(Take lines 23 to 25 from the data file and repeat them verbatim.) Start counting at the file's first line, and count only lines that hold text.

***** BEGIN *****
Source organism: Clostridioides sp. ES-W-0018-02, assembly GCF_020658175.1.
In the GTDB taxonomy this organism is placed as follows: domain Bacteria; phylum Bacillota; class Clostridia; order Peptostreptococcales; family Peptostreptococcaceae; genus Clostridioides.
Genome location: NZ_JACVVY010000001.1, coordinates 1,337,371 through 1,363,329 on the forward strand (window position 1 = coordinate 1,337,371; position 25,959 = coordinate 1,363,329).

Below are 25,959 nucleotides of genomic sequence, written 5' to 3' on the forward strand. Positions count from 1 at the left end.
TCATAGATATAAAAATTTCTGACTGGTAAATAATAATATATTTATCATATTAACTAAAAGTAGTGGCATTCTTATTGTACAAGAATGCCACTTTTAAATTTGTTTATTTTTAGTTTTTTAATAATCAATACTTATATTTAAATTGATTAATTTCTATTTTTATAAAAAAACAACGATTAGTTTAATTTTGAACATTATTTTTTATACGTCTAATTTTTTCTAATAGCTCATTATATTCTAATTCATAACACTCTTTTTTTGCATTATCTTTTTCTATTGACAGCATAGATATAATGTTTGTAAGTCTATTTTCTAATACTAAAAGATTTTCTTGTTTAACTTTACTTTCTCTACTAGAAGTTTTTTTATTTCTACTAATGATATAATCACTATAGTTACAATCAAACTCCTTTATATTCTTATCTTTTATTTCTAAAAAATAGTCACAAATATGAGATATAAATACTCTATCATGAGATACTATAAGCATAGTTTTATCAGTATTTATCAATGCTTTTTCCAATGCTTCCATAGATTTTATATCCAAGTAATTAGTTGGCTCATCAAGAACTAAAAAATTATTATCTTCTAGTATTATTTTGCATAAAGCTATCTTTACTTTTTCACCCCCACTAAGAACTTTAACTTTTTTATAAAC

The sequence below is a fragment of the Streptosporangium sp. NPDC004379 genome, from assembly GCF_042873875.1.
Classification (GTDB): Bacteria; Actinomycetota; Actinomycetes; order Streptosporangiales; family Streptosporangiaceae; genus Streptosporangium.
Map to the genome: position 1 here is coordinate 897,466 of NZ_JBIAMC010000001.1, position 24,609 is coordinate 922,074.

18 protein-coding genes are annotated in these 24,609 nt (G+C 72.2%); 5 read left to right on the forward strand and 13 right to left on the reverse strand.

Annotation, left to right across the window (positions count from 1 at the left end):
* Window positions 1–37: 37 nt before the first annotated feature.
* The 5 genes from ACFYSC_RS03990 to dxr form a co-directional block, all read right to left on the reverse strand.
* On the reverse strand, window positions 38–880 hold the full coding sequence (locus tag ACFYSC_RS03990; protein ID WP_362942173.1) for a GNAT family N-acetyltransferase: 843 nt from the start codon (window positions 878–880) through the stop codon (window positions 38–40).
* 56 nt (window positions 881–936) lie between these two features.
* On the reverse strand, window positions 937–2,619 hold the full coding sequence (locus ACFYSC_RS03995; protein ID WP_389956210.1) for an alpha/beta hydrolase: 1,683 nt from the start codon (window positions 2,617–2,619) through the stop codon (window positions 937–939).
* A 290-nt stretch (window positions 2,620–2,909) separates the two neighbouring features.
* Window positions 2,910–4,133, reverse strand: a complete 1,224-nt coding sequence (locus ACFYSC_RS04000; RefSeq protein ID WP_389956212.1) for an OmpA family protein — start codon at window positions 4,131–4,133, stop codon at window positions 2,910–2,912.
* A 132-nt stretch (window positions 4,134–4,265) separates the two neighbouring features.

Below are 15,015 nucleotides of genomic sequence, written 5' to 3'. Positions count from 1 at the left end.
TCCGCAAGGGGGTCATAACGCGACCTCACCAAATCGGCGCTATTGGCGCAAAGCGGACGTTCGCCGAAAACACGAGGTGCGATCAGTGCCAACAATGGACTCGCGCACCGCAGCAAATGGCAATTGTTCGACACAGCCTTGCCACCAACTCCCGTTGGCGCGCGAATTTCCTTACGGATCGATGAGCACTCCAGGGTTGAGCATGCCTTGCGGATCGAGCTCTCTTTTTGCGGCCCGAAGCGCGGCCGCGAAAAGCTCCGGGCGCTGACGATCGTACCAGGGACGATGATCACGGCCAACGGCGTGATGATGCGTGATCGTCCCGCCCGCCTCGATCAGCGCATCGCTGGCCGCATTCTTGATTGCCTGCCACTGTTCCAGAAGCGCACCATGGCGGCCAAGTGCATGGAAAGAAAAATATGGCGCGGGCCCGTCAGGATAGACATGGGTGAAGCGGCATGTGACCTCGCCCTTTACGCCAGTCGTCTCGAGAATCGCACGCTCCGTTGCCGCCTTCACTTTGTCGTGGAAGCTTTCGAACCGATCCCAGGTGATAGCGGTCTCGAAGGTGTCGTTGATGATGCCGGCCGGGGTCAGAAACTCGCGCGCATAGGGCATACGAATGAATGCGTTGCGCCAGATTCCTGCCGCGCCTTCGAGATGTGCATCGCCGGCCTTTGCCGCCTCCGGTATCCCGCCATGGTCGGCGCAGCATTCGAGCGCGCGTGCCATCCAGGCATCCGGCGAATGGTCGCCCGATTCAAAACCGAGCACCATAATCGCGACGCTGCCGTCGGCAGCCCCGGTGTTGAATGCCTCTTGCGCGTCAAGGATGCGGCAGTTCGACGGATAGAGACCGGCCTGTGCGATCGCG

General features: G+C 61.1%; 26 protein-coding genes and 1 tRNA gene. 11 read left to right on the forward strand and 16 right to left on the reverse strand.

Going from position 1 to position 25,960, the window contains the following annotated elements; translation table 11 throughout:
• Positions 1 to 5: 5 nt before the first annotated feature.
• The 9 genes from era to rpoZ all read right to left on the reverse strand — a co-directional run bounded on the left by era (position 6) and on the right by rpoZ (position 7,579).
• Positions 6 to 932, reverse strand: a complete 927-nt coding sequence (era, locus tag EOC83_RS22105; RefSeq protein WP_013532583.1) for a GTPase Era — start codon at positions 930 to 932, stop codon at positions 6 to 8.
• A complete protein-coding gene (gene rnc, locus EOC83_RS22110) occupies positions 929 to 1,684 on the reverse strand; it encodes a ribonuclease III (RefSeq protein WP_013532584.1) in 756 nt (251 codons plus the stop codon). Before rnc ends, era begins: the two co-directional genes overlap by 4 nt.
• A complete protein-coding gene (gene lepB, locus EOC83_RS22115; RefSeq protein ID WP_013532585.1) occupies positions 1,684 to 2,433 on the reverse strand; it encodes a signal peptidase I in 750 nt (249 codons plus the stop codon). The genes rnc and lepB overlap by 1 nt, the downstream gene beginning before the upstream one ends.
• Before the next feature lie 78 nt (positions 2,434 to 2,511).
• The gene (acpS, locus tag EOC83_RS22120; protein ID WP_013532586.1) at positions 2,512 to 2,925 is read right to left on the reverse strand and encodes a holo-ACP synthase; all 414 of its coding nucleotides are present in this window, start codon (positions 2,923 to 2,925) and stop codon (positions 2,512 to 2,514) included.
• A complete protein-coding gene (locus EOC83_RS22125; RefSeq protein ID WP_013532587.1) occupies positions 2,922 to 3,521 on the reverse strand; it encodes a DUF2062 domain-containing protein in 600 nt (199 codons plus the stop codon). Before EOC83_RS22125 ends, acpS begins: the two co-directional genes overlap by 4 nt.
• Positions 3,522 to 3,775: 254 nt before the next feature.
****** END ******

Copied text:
• Positions 1 to 5: 5 nt before the first annotated feature.
• The 9 genes from era to rpoZ all read right to left on the reverse strand — a co-directional run bounded on the left by era (position 6) and on the right by rpoZ (position 7,579).
• Positions 6 to 932, reverse strand: a complete 927-nt coding sequence (era, locus tag EOC83_RS22105; RefSeq protein WP_013532583.1) for a GTPase Era — start codon at positions 930 to 932, stop codon at positions 6 to 8.